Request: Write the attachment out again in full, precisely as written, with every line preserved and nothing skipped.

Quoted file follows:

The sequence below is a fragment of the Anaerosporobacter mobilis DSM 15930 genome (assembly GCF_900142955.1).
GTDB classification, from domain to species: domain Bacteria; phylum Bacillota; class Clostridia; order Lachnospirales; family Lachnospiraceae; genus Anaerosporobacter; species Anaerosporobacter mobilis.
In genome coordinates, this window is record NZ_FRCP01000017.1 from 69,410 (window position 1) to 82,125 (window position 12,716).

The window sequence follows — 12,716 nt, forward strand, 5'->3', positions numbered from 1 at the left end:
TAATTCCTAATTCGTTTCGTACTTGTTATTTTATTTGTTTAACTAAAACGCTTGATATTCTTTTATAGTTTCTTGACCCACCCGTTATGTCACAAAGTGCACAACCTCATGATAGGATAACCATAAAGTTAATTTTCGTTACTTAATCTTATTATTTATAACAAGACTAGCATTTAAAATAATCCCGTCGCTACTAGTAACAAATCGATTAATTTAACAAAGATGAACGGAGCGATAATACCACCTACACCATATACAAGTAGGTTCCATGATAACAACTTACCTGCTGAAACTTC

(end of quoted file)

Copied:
The sequence below is a fragment of the Anaerosporobacter mobilis DSM 15930 genome (assembly GCF_900142955.1).
GTDB classification, from domain to species: domain Bacteria; phylum Bacillota; class Clostridia; order Lachnospirales; family Lachnospiraceae; genus Anaerosporobacter; species Anaerosporobacter mobilis.
In genome coordinates, this window is record NZ_FRCP01000017.1 from 69,410 (window position 1) to 82,125 (window position 12,716).

The window sequence follows — 12,716 nt, forward strand, 5'->3', positions numbered from 1 at the left end:
TAATTCCTAATTCGTTTCGTACTTGTTATTTTATTTGTTTAACTAAAACGCTTGATATTCTTTTATAGTTTCTTGACCCACCCGTTATGTCACAAAGTGCACAACCTCATGATAGGATAACCATAAAGTTAATTTTCGTTACTTAATCTTATTATTTATAACAAGACTAGCATTTAAAATAATCCCGTCGCTACTAGTAACAAATCGATTAATTTAACAAAGATGAACGGAGCGATAATACCACCTACACCATATACAAGTAGGTTCCATGATAACAACTTACCTGCTGAAACTTC